I'm against new taxes, but the math is pretty simple. If you expenditures exceed your revenue, you're gonna go broke.
As a livestock hauler, I can attest to the road use taxes. You so not have to fuel in Wyoming to pay the taxes, you pay by the miles you drive on Wyoming highways, while it is however recommended to fuel and spend some money in Wyoming just for book purposes, we are required per the federal government to record mileage driven in each state, and each states tax is different. It is called "IFTA". Now I won't get overly detailed, but look it up, Wyoming is getting tax dollars no matter what from all commercial vehicles on all road through Wyoming, not just interstate highway travel.
I believe that is how Apportioning works. So yeah, Wyoming is getting lots of federal dollars to put towards highways. My concern is that it's not enough. I believe the last figure I saw is that it costs around $100 MM a year just to maintain I-80 in its current state (no improvements). We get ~$260 MM back from the Feds for all our highways/interstates. Once you start throwing repairs or improvements in, that $260 MM won't come close to covering expenditures.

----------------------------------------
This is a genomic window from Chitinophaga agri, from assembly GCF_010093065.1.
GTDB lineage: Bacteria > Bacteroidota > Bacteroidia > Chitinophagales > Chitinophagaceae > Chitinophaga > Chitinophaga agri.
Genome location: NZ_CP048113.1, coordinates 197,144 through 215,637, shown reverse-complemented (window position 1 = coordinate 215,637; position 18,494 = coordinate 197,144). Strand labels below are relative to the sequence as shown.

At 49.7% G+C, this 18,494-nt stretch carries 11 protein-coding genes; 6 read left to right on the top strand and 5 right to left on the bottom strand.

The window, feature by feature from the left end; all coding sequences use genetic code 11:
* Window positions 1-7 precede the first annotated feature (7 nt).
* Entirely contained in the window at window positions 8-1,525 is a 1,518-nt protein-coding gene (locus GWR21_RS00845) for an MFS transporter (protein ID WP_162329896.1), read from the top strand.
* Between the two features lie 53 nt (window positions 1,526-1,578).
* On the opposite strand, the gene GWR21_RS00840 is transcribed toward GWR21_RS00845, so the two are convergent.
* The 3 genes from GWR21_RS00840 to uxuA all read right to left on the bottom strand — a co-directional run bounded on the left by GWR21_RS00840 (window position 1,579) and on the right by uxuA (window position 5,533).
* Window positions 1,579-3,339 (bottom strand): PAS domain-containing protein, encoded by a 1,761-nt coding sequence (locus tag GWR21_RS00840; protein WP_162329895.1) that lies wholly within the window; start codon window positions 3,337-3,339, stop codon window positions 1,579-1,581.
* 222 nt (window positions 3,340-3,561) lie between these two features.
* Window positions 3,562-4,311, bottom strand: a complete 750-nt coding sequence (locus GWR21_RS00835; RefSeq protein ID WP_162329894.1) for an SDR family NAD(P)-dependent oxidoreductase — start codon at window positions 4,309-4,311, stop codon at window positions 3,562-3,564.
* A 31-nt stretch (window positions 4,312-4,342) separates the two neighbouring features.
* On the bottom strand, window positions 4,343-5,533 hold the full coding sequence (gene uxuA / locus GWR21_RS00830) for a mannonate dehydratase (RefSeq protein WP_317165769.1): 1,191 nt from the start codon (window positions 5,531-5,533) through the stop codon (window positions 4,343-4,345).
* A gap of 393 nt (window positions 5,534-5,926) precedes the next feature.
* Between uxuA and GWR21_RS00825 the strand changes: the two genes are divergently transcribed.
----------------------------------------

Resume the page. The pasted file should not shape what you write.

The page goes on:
It's hard for a State the size of Wyoming to maintain an interstate system, that primarily benefits other states, and keep a balanced budget. When you're talking $100s of millions of dollars that the State has to come up with to maintain a federal transportation system, it's easy to start running in the red and having to pull funds from accounts that would benefit our citizens much more than an interstate system. These are the big ticket items that our Legislature has to focus on.
It was discussed previously about how we really aren't running a deficit, which may be partially true for a couple years. However, it sounds like that was primarily due to unexpected returns on investments; that's also not wise to expect 15%+ returns year-after-year. I wonder how much the fund has lost in the last week due to the Coronavirus scare?
Until we can balance those side of things, it makes sense to not fund UW construction projects that are potentially considered a "luxury" by folks around the State.